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Old wives tales?

ErgatesErgates Posts: 2,891
My mum taught us to always peel mushrooms, which I did until told off in my twenties by a friend, who said they just needed wiping and I’d lose a lot of the flavour. It has since occurred to me that my mother would only have eaten wild mushrooms from the local fields, and needed to confirm what it was she had picked. 
I was also warned off watercress - danger of liver flukes- and leeks were out of favour for being full of grit and earth. 
And is it safe to eat potatoes that have sprouted? My father in law would buy huge sacks at a time, and they would last him for months, but they must have been sprouting.
How many of these are old wives tales, and how much should I still pay heed to?
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  • ObelixxObelixx Posts: 30,006
    I haven't peeled a mushroom since I left home about 50 years ago.  Even wild ones just get cleaned with a brush.   As far as I know,commercial watercress is grown in controlled water conditions so is free from nasties and leeks are easy enough to wash clean.

    We don't eat many potatoes so I just buy a small bag as and when needed.  Some do sprout and I just rub those off.  If they get left too long I plant them and get extra spuds after a bit of a wait.

    The one about running tap water before drinking it was a good in the days of lead pipes but no longer necessary.
    Vendée - 20kms from Atlantic coast.
    "We don't stop playing because we grow old; we grow old because we stop playing." - George Bernard Shaw
  • Pete.8Pete.8 Posts: 11,286
    edited April 2023
    My mum always first poured boiling water over mushrooms them peeled them, so I did too when I moved out and started feeding myself. Then I found out it wasn't necessary, so since then I just use a pastry brush to remove any bits of compost still on them.

    Flukes in watercress only happens (afaik) if there are sheep upstream that drink the water. I grow watercress in the header pool of the waterfall for my fishpond and eat it.

    When I use leeks I cut off the rooty bit at the bottom then slice from the bottom up to near the top of the leaves then holding the leek upside-down under the tap I wash any grit/soil from them.

    I do eat spuds that have sprouted a little, but if they feel in the least bit soft I don't.

    Billericay - Essex

    Knowledge is knowing that a tomato is a fruit.
    Wisdom is not putting it in a fruit salad.
  • M33R4M33R4 Posts: 291
    edited April 2023
    Yes my mum also peels mushrooms. I stopped that years ago unless the skin is a little dimpled or not so fresh in which case I do peel the skin off those ones. Most of the Vit D is stored in the skins so they are good for you.

    I don't like wet mushrooms that leak lots of water when cooked hence I never wash them and cook them on very high heat with little stirring.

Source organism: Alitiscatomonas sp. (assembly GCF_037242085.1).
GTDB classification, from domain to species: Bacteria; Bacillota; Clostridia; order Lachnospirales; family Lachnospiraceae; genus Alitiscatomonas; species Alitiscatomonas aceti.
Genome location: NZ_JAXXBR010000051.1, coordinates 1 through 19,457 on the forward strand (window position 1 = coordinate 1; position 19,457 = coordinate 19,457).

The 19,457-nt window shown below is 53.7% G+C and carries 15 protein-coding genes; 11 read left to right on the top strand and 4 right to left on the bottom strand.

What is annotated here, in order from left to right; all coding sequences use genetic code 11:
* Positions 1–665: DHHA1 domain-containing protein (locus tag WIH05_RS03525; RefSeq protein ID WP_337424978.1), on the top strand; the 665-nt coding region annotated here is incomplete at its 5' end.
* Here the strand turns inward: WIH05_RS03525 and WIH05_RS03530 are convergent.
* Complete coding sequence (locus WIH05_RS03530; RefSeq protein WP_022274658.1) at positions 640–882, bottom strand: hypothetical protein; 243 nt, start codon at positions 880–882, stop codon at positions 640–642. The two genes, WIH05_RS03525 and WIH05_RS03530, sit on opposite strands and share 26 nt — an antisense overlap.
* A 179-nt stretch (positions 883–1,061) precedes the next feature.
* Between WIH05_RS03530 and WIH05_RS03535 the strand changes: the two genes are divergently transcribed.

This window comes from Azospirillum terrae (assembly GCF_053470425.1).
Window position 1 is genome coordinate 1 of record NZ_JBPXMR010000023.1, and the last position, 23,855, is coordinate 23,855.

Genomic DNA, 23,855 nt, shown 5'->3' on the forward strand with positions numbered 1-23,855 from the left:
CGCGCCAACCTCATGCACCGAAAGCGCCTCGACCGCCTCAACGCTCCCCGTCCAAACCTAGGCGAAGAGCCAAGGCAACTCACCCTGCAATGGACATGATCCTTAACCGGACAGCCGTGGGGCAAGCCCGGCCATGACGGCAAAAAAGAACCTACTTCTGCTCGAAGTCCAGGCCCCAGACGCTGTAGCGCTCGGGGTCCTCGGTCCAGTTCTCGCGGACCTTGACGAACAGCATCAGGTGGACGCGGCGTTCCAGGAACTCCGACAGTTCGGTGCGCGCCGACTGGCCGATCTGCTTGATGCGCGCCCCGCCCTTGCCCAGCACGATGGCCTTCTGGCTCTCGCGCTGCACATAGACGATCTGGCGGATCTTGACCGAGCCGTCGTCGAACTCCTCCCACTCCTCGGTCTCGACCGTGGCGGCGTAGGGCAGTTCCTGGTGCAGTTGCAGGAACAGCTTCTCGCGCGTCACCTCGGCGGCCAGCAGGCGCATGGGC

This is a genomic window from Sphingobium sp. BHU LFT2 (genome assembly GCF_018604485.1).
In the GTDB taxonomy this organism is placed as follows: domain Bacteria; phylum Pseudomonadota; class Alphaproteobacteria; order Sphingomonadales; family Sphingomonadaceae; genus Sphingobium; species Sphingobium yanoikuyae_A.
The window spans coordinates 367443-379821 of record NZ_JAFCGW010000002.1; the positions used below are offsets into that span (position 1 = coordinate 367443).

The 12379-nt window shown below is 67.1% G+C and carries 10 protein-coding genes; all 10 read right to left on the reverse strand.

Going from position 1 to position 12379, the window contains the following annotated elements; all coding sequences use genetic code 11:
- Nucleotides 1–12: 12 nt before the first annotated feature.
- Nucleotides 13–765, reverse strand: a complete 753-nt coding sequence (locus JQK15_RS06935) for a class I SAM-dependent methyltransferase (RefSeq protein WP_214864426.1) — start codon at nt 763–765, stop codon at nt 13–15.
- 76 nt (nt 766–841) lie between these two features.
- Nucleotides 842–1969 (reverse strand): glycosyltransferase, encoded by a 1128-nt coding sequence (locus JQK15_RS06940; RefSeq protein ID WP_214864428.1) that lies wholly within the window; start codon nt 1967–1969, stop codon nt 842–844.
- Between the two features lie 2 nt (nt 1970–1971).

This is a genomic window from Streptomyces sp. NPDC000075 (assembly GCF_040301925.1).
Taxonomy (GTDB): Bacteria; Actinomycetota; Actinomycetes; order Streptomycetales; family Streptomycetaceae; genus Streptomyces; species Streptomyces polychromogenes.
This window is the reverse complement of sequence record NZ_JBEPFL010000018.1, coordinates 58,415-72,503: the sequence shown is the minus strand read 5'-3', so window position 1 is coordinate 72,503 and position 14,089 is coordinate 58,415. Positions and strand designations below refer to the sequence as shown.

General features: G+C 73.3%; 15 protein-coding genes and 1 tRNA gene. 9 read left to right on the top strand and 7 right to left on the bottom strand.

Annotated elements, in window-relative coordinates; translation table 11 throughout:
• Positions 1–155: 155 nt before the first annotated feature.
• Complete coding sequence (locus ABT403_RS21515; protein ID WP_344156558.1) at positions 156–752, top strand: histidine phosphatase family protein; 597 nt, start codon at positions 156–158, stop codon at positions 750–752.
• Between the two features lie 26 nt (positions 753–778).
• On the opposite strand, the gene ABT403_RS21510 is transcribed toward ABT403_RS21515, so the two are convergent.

Watercress picked in the rivers can contain contaminants. Some have sheep dip leaking, or if near a burial site have embalming fluid going into the water system, all going into those rivers for instance. I only use supermarket ones as not tried growing my own yet.

    Sprouting potatoes are safe although some develop a different flavour once they start sprouting. 

    Another one for Potatoes - My mum used to say it's dangerous to eat green potatoes. 
    I wish I could garden all year round!
  • LynLyn Posts: 23,190
    My mum always peeled and washed mushrooms,  I don’t.
    Green potatoes are harmful to pregnant women as the can cause Spina Bifida, but that could be an old wives tale?  I think it’s true though. 

    I just pick off the eyes on potatoes,  can’t see as they can be harmful. 

    When I was little, I loved to chew on a piece of cabbage stump/stalk,  my mum said I shouldn’t  as I would get worms. 
    Gardening on the wild, windy west side of Dartmoor. 

  • Pete.8Pete.8 Posts: 11,286
    Lyn said:

    When I was little, I loved to chew on a piece of cabbage stump/stalk,  my mum said I shouldn’t  as I would get worms. 

    I remember my mum telling me that if I ate any of the pith from oranges and the like I'd get worms.
    Only an occasional boiled egg too - as they cause constipation :smiley:

    Billericay - Essex

    Knowledge is knowing that a tomato is a fruit.
    Wisdom is not putting it in a fruit salad.
  • LynLyn Posts: 23,190
    They had some funny ideas,  all inherited from their mums I suppose.
    I think the egg one was because they just couldn’t afford them.
    rarely a fresh egg, plenty available dried form.

    Anyone else get a dose of Syrup of Figs on a Friday night,  it was a regular thing,  had to stay in on Saturdays. 😀
    Gardening on the wild, windy west side of Dartmoor. 

  • FairygirlFairygirl Posts: 54,761
    Lyn said:

    Anyone else get a dose of Syrup of Figs on a Friday night,  it was a regular thing,  had to stay in on Saturdays. 😀
    'a regular thing' - aye that was the whole idea @Lyn... :D
    It's a place where beautiful isn't enough of a word....



    I live in west central Scotland - not where that photo is...
  • M33R4M33R4 Posts: 291
    Lyn said:....
    When I was little, I loved to chew on a piece of cabbage stump/stalk,  my mum said I shouldn’t  as I would get worms. 
    Yes you just reminded me of another thing, not plant related but nevertheless! Don't walk barefoot as you will get worms she said my mum  :)
    I wish I could garden all year round!
  • M33R4M33R4 Posts: 291
    Don't swallow pips or the fruit tree will grow in your tummy  :smile:

     ;) 
    I wish I could garden all year round!
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